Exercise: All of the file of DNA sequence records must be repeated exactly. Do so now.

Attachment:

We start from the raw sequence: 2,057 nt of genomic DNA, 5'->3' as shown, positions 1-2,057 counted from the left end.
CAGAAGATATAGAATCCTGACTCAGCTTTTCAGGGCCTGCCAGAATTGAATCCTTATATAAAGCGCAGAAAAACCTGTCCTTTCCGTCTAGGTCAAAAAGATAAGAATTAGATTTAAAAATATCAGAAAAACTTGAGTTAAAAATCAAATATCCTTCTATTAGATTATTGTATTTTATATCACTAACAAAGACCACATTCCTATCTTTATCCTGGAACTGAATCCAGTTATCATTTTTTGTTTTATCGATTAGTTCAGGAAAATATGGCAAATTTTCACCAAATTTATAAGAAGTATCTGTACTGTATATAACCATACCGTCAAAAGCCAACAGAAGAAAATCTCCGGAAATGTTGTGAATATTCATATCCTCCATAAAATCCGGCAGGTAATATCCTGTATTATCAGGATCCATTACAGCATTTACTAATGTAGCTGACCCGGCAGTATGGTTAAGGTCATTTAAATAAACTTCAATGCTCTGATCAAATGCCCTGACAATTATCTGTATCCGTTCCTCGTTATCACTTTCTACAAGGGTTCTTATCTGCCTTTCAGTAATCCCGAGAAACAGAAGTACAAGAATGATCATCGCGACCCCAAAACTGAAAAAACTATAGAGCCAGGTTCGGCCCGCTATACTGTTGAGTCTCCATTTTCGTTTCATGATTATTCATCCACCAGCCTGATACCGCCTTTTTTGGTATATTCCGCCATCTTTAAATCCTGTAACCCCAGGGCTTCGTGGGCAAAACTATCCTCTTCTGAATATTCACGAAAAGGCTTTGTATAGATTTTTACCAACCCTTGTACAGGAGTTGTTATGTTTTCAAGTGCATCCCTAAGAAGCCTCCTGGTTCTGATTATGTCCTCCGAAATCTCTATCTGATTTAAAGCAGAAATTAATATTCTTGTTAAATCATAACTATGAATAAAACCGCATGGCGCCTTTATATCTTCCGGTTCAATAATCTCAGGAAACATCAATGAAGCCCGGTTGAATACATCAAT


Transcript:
We start from the raw sequence: 2,057 nt of genomic DNA, 5'->3' as shown, positions 1-2,057 counted from the left end.
CAGAAGATATAGAATCCTGACTCAGCTTTTCAGGGCCTGCCAGAATTGAATCCTTATATAAAGCGCAGAAAAACCTGTCCTTTCCGTCTAGGTCAAAAAGATAAGAATTAGATTTAAAAATATCAGAAAAACTTGAGTTAAAAATCAAATATCCTTCTATTAGATTATTGTATTTTATATCACTAACAAAGACCACATTCCTATCTTTATCCTGGAACTGAATCCAGTTATCATTTTTTGTTTTATCGATTAGTTCAGGAAAATATGGCAAATTTTCACCAAATTTATAAGAAGTATCTGTACTGTATATAACCATACCGTCAAAAGCCAACAGAAGAAAATCTCCGGAAATGTTGTGAATATTCATATCCTCCATAAAATCCGGCAGGTAATATCCTGTATTATCAGGATCCATTACAGCATTTACTAATGTAGCTGACCCGGCAGTATGGTTAAGGTCATTTAAATAAACTTCAATGCTCTGATCAAATGCCCTGACAATTATCTGTATCCGTTCCTCGTTATCACTTTCTACAAGGGTTCTTATCTGCCTTTCAGTAATCCCGAGAAACAGAAGTACAAGAATGATCATCGCGACCCCAAAACTGAAAAAACTATAGAGCCAGGTTCGGCCCGCTATACTGTTGAGTCTCCATTTTCGTTTCATGATTATTCATCCACCAGCCTGATACCGCCTTTTTTGGTATATTCCGCCATCTTTAAATCCTGTAACCCCAGGGCTTCGTGGGCAAAACTATCCTCTTCTGAATATTCACGAAAAGGCTTTGTATAGATTTTTACCAACCCTTGTACAGGAGTTGTTATGTTTTCAAGTGCATCCCTAAGAAGCCTCCTGGTTCTGATTATGTCCTCCGAAATCTCTATCTGATTTAAAGCAGAAATTAATATTCTTGTTAAATCATAACTATGAATAAAACCGCATGGCGCCTTTATATCTTCCGGTTCAATAATCTCAGGAAACATCAATGAAGCCCGGTTGAATACATCAAT